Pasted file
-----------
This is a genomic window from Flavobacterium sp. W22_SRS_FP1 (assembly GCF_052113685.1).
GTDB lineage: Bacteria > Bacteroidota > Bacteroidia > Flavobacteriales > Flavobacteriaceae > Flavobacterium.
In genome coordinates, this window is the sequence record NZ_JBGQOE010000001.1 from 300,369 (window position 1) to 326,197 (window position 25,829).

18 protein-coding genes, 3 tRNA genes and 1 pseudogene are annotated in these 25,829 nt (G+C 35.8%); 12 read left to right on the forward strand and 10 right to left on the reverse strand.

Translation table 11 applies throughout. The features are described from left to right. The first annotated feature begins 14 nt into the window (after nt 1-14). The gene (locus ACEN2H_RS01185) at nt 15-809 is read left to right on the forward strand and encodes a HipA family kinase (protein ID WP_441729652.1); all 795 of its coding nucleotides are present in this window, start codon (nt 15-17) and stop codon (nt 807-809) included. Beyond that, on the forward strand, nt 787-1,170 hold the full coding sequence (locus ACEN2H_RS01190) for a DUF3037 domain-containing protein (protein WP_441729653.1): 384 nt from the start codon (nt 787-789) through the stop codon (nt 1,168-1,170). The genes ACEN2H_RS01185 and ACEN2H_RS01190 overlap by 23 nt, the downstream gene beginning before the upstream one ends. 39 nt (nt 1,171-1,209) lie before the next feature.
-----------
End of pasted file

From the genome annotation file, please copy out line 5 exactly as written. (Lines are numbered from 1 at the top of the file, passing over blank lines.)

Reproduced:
Translation table 11 applies throughout. The features are described from left to right. The first annotated feature begins 14 nt into the window (after nt 1-14). The gene (locus ACEN2H_RS01185) at nt 15-809 is read left to right on the forward strand and encodes a HipA family kinase (protein ID WP_441729652.1); all 795 of its coding nucleotides are present in this window, start codon (nt 15-17) and stop codon (nt 807-809) included. Beyond that, on the forward strand, nt 787-1,170 hold the full coding sequence (locus ACEN2H_RS01190) for a DUF3037 domain-containing protein (protein WP_441729653.1): 384 nt from the start codon (nt 787-789) through the stop codon (nt 1,168-1,170). The genes ACEN2H_RS01185 and ACEN2H_RS01190 overlap by 23 nt, the downstream gene beginning before the upstream one ends. 39 nt (nt 1,171-1,209) lie before the next feature.